Congressional investigators yesterday recommended the Air Force hold a new competition for part of a Boeing contract worth as much as $4 billion.

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Congressional investigators yesterday recommended the Air Force hold a new competition for part of a Boeing contract worth as much as $4 billion to upgrade avionics on C-130 transports because of conflict of interest in the original award.

Last October, Lockheed Martin, L-3 Communications and BAE Systems protested the 2001 award after former Pentagon official Darleen Druyun told prosecutors she improperly favored Boeing in a different contract. The Government Accountability Office (GAO) said it upheld the protest.

The decision is the second successful protest of a Boeing award in the past week.

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The GAO, Congress’ auditor, last week recommended part of Boeing’s contract for a small-diameter bomb be reopened due to Druyun’s influence.

Pentagon officials said earlier this month that Druyun, who went to work for Boeing in 2003, may have improperly influenced eight contracts.

Druyun “certainly is costing the American taxpayer an awful lot of money,” said Paul Nisbet, analyst at Newport, R.I.-based JSA Research. “I can’t imagine that L-3 and Lockheed would compete very well with Boeing on this. Boeing has been doing design. They know intimately what the problems are and would have the upper hand in any kind of recompete.”

Nisbet rates shares of Boeing and Lockheed “buy” and doesn’t own any.

Boeing’s work on the C-130 contract is on schedule, and the company will await the Air Force’s decision on the GAO’s recommendations, Boeing spokesman Paul Guse said in an e-mailed statement.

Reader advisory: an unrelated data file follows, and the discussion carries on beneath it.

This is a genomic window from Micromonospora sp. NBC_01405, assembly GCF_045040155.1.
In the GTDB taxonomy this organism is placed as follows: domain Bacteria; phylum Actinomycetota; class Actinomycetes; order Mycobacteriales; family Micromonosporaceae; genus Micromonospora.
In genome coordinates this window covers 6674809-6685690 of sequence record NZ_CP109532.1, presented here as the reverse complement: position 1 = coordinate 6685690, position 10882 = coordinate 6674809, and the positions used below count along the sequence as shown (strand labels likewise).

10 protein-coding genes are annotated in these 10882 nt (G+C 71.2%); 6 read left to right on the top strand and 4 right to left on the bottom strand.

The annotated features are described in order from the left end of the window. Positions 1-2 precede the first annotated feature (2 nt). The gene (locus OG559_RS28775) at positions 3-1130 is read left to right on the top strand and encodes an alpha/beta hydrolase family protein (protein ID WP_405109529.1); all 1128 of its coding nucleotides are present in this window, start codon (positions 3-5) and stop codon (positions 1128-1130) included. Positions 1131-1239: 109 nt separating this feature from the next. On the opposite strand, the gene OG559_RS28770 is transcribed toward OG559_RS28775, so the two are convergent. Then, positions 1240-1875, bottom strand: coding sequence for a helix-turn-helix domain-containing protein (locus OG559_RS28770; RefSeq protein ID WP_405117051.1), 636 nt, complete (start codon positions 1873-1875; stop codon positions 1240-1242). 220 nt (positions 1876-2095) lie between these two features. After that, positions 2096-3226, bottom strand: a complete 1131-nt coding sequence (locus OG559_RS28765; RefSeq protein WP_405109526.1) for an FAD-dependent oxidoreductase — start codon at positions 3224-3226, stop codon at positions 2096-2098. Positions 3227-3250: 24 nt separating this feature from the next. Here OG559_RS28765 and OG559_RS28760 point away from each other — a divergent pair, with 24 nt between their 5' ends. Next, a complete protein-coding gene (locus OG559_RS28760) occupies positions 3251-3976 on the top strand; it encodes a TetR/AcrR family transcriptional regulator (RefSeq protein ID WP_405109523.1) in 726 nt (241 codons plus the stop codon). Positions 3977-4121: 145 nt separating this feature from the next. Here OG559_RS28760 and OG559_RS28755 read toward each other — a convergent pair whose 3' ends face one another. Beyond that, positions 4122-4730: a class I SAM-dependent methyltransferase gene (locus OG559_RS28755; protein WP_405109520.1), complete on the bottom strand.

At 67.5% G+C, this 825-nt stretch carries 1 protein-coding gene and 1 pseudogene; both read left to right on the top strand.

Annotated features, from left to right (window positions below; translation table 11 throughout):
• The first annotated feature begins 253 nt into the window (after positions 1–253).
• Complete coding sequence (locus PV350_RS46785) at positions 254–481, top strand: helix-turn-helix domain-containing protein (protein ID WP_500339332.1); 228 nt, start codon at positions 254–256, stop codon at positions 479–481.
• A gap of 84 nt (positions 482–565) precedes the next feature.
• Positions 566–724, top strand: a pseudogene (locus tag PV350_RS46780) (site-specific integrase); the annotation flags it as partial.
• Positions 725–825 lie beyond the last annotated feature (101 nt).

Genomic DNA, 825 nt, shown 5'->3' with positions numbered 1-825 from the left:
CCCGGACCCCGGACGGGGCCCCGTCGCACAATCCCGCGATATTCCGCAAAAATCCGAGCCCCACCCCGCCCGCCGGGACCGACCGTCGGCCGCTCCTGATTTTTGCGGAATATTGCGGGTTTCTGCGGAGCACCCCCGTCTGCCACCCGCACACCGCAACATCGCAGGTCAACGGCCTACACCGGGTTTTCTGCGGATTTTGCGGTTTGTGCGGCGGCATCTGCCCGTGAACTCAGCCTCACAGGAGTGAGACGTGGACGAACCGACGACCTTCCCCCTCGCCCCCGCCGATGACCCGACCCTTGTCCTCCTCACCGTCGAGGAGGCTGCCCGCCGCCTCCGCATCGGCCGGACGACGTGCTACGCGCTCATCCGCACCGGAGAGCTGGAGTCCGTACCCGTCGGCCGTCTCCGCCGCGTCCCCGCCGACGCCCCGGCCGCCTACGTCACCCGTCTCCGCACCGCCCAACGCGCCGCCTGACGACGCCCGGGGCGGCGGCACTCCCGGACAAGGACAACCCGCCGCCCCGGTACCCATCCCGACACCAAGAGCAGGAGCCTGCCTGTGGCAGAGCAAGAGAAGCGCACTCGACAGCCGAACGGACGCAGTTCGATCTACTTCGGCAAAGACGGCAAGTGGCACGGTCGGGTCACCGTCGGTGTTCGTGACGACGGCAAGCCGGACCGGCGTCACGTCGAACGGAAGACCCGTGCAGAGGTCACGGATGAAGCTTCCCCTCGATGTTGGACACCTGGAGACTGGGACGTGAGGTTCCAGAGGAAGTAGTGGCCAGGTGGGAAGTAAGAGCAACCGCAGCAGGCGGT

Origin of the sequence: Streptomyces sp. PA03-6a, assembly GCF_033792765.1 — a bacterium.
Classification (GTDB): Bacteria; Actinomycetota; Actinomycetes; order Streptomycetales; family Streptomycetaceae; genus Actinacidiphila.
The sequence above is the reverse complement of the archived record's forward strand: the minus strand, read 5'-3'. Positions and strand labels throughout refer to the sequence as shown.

“In the meantime, Boeing will continue to support the Air Force’s requirement to field a vastly more capable and modernized C- 130 fleet under the current development contract,” Guse said.

“Boeing has received very good performance ratings from the Air Force.”

The system is scheduled to enter flight test on time early next year, he said.

The Air Force should at a minimum hold a new competition for the contract to install the C-130 cockpit equipment, the GAO said, without providing the value of that work. The office also recommended the Air Force review how much it would cost to reopen the entire contract to competition.

If the Air Force finds the cost of a new competition for the whole program is too expensive because of work already done, the GAO recommended each of the protesters be reimbursed their expenses from competing. The companies should also be reimbursed the reasonable costs of filing their protests.

“We are pleased with the GAO’s determination to sustain our protest,” Lockheed spokesman Jeff Adams said in an e-mailed statement.

“We now need to review the decision and the recommended remedy. Until we have completed that review, it would be inappropriate to comment further.”

The Air Force will evaluate the recommendation and “seek clarification on the language,” said spokesman Douglas Karas. “We will have to discuss with them what they mean by ‘installation.’ “

The Air Force to date has obligated $970 million for development work by Boeing, Karas said.

While Lockheed has had success with its protest of Boeing awards, it now faces an investigation into its own hiring of a former Air Force official, the Air Force said yesterday.

That inquiry grew out of Lockheed’s protest of the Boeing bomb award, which was sustained by the GAO last week.